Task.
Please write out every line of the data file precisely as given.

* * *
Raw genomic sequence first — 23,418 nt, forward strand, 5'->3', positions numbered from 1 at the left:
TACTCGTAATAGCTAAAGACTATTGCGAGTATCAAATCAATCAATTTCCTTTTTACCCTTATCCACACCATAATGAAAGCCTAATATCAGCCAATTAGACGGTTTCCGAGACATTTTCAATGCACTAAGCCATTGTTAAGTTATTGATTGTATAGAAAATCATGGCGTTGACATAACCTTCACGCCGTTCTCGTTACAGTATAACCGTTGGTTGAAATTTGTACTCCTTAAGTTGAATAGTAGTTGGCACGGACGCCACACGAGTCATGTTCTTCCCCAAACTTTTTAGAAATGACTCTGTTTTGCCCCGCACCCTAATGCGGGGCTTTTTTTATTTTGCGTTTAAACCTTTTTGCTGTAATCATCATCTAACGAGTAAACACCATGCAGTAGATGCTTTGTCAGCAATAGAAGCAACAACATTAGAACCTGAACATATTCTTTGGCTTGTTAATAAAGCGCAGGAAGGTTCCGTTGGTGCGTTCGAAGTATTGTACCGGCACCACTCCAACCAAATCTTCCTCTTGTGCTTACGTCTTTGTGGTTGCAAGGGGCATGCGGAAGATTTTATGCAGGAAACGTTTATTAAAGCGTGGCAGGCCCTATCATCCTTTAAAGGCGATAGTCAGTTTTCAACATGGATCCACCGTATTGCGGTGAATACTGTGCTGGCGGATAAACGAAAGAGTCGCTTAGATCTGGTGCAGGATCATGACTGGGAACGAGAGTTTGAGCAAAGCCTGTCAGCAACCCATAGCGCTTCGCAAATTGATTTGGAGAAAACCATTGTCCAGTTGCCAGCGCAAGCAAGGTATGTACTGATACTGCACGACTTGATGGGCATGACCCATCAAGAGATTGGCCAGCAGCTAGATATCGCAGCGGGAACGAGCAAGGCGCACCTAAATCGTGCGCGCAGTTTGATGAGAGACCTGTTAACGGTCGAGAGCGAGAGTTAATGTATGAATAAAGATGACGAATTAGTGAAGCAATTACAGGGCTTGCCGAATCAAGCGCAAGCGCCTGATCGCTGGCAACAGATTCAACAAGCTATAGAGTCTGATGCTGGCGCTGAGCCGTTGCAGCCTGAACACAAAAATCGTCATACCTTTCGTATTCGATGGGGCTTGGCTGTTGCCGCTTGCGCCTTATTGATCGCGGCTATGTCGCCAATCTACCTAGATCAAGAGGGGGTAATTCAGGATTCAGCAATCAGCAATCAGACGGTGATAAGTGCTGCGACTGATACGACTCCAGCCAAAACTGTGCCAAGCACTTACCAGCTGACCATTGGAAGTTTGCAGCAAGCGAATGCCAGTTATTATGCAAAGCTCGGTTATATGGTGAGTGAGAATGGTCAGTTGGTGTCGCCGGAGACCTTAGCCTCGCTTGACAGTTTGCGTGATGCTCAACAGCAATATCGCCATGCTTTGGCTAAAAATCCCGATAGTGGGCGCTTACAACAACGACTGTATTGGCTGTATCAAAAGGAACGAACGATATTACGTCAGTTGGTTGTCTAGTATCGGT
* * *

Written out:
Raw genomic sequence first — 23,418 nt, forward strand, 5'->3', positions numbered from 1 at the left:
TACTCGTAATAGCTAAAGACTATTGCGAGTATCAAATCAATCAATTTCCTTTTTACCCTTATCCACACCATAATGAAAGCCTAATATCAGCCAATTAGACGGTTTCCGAGACATTTTCAATGCACTAAGCCATTGTTAAGTTATTGATTGTATAGAAAATCATGGCGTTGACATAACCTTCACGCCGTTCTCGTTACAGTATAACCGTTGGTTGAAATTTGTACTCCTTAAGTTGAATAGTAGTTGGCACGGACGCCACACGAGTCATGTTCTTCCCCAAACTTTTTAGAAATGACTCTGTTTTGCCCCGCACCCTAATGCGGGGCTTTTTTTATTTTGCGTTTAAACCTTTTTGCTGTAATCATCATCTAACGAGTAAACACCATGCAGTAGATGCTTTGTCAGCAATAGAAGCAACAACATTAGAACCTGAACATATTCTTTGGCTTGTTAATAAAGCGCAGGAAGGTTCCGTTGGTGCGTTCGAAGTATTGTACCGGCACCACTCCAACCAAATCTTCCTCTTGTGCTTACGTCTTTGTGGTTGCAAGGGGCATGCGGAAGATTTTATGCAGGAAACGTTTATTAAAGCGTGGCAGGCCCTATCATCCTTTAAAGGCGATAGTCAGTTTTCAACATGGATCCACCGTATTGCGGTGAATACTGTGCTGGCGGATAAACGAAAGAGTCGCTTAGATCTGGTGCAGGATCATGACTGGGAACGAGAGTTTGAGCAAAGCCTGTCAGCAACCCATAGCGCTTCGCAAATTGATTTGGAGAAAACCATTGTCCAGTTGCCAGCGCAAGCAAGGTATGTACTGATACTGCACGACTTGATGGGCATGACCCATCAAGAGATTGGCCAGCAGCTAGATATCGCAGCGGGAACGAGCAAGGCGCACCTAAATCGTGCGCGCAGTTTGATGAGAGACCTGTTAACGGTCGAGAGCGAGAGTTAATGTATGAATAAAGATGACGAATTAGTGAAGCAATTACAGGGCTTGCCGAATCAAGCGCAAGCGCCTGATCGCTGGCAACAGATTCAACAAGCTATAGAGTCTGATGCTGGCGCTGAGCCGTTGCAGCCTGAACACAAAAATCGTCATACCTTTCGTATTCGATGGGGCTTGGCTGTTGCCGCTTGCGCCTTATTGATCGCGGCTATGTCGCCAATCTACCTAGATCAAGAGGGGGTAATTCAGGATTCAGCAATCAGCAATCAGACGGTGATAAGTGCTGCGACTGATACGACTCCAGCCAAAACTGTGCCAAGCACTTACCAGCTGACCATTGGAAGTTTGCAGCAAGCGAATGCCAGTTATTATGCAAAGCTCGGTTATATGGTGAGTGAGAATGGTCAGTTGGTGTCGCCGGAGACCTTAGCCTCGCTTGACAGTTTGCGTGATGCTCAACAGCAATATCGCCATGCTTTGGCTAAAAATCCCGATAGTGGGCGCTTACAACAACGACTGTATTGGCTGTATCAAAAGGAACGAACGATATTACGTCAGTTGGTTGTCTAGTATCGGT